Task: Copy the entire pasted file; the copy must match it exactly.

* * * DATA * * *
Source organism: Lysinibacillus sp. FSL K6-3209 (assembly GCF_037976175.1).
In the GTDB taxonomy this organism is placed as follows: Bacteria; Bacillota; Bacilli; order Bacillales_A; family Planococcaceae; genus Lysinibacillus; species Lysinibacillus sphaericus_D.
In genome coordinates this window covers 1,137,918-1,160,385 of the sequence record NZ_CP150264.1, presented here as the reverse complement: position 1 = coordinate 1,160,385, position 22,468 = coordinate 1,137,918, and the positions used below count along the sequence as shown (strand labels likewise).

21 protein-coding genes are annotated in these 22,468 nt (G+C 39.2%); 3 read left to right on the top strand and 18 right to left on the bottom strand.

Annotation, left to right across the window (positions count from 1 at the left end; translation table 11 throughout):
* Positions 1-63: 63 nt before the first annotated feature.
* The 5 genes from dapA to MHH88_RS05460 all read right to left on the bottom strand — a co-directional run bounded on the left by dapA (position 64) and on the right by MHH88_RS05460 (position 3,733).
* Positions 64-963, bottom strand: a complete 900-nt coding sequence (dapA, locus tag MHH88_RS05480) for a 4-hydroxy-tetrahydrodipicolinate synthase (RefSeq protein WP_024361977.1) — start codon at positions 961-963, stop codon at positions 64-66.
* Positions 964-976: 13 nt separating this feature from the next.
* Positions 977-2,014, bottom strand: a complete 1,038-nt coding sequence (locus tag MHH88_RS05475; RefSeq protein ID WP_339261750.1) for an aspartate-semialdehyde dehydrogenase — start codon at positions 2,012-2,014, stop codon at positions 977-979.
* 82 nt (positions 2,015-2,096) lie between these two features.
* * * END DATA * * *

Source organism: Lysinibacillus sp. FSL K6-3209 (assembly GCF_037976175.1).
In the GTDB taxonomy this organism is placed as follows: Bacteria; Bacillota; Bacilli; order Bacillales_A; family Planococcaceae; genus Lysinibacillus; species Lysinibacillus sphaericus_D.
In genome coordinates this window covers 1,137,918-1,160,385 of the sequence record NZ_CP150264.1, presented here as the reverse complement: position 1 = coordinate 1,160,385, position 22,468 = coordinate 1,137,918, and the positions used below count along the sequence as shown (strand labels likewise).

21 protein-coding genes are annotated in these 22,468 nt (G+C 39.2%); 3 read left to right on the top strand and 18 right to left on the bottom strand.

Annotation, left to right across the window (positions count from 1 at the left end; translation table 11 throughout):
* Positions 1-63: 63 nt before the first annotated feature.
* The 5 genes from dapA to MHH88_RS05460 all read right to left on the bottom strand — a co-directional run bounded on the left by dapA (position 64) and on the right by MHH88_RS05460 (position 3,733).
* Positions 64-963, bottom strand: a complete 900-nt coding sequence (dapA, locus tag MHH88_RS05480) for a 4-hydroxy-tetrahydrodipicolinate synthase (RefSeq protein WP_024361977.1) — start codon at positions 961-963, stop codon at positions 64-66.
* Positions 964-976: 13 nt separating this feature from the next.
* Positions 977-2,014, bottom strand: a complete 1,038-nt coding sequence (locus tag MHH88_RS05475; RefSeq protein ID WP_339261750.1) for an aspartate-semialdehyde dehydrogenase — start codon at positions 2,012-2,014, stop codon at positions 977-979.
* 82 nt (positions 2,015-2,096) lie between these two features.